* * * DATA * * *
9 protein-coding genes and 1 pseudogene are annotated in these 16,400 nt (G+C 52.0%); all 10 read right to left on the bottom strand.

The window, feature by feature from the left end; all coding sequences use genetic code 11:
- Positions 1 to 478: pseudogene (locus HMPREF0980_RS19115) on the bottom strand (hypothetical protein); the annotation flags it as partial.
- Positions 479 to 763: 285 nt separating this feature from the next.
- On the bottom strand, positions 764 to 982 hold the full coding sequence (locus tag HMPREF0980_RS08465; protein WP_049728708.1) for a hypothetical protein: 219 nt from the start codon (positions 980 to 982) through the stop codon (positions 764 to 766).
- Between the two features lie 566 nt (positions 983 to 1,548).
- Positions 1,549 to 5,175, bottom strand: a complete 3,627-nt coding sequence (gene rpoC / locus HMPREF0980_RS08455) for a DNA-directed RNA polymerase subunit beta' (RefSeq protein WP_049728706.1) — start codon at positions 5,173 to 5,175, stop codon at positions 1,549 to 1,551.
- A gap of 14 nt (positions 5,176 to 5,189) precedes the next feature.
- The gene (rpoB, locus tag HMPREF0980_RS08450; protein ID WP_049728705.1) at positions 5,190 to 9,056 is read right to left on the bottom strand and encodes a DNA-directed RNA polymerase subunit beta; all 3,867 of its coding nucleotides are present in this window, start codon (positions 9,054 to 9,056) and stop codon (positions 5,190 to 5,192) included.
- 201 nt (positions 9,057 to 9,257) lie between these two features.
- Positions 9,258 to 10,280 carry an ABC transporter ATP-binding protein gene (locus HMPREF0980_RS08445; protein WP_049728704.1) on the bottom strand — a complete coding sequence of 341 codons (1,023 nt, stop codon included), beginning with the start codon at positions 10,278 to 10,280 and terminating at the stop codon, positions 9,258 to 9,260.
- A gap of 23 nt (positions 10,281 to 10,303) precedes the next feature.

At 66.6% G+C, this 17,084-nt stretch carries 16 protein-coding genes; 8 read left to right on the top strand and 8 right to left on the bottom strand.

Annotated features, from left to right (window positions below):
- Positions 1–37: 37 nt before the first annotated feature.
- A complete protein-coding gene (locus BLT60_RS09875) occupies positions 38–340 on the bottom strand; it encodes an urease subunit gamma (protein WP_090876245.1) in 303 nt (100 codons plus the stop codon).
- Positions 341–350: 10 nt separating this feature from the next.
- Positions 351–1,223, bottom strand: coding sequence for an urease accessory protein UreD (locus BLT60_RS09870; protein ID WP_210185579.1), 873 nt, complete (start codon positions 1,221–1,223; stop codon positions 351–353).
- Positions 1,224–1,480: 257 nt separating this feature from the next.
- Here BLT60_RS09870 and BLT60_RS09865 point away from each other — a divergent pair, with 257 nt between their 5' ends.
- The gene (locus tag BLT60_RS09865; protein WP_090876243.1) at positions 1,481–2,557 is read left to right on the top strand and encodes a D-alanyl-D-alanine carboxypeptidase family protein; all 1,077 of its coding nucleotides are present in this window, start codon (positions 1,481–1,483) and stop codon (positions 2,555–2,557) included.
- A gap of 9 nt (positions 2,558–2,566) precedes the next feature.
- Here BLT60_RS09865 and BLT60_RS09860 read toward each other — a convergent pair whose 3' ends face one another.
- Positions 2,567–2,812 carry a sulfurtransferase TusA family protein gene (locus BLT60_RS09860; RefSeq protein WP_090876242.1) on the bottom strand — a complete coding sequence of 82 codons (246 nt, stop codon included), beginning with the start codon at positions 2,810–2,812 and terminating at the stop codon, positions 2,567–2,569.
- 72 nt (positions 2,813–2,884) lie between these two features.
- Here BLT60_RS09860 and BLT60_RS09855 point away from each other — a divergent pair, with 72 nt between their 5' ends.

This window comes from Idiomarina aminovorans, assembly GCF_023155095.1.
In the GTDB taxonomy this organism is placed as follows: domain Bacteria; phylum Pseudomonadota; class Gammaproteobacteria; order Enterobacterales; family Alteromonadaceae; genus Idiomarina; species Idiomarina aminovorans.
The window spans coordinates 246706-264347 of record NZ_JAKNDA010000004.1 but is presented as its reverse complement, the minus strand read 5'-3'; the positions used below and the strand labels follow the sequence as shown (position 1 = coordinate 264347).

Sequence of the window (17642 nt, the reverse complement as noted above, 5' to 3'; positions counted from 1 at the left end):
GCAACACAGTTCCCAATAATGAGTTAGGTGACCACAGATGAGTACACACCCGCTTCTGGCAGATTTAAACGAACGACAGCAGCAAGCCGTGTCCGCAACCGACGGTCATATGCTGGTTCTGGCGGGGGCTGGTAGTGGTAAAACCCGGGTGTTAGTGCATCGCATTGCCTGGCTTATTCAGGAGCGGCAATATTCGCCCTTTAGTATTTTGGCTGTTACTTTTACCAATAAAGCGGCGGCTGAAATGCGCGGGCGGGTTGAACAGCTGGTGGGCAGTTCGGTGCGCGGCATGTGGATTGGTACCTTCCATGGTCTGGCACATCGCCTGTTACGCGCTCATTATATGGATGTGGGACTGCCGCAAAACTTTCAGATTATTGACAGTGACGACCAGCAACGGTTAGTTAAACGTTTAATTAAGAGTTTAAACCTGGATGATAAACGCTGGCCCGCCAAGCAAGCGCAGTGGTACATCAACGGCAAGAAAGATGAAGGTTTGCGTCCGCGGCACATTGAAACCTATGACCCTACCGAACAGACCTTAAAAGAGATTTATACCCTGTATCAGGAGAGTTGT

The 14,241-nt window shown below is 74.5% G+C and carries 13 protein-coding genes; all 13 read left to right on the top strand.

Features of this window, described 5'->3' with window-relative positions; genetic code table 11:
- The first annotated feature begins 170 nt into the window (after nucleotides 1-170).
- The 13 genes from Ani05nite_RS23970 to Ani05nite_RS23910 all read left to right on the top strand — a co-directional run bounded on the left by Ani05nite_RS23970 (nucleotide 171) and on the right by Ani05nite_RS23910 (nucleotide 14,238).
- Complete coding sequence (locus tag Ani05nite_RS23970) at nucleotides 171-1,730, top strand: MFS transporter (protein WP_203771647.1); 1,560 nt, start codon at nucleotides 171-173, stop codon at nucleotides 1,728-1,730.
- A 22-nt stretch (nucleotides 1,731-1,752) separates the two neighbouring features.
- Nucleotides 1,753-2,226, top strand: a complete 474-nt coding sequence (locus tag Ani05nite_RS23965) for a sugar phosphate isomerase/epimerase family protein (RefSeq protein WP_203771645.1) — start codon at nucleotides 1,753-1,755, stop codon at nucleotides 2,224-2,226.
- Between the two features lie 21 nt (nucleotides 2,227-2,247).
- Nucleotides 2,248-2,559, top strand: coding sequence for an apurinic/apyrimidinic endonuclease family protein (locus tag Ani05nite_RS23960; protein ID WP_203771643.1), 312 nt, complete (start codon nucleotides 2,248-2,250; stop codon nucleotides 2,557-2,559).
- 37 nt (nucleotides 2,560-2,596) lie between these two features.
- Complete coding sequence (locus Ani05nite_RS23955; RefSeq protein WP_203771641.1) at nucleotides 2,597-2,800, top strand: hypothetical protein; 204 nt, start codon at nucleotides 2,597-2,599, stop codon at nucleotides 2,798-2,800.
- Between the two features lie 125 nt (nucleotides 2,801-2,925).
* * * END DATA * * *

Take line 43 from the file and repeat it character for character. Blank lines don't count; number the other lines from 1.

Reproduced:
- Between the two features lie 125 nt (nucleotides 2,801-2,925).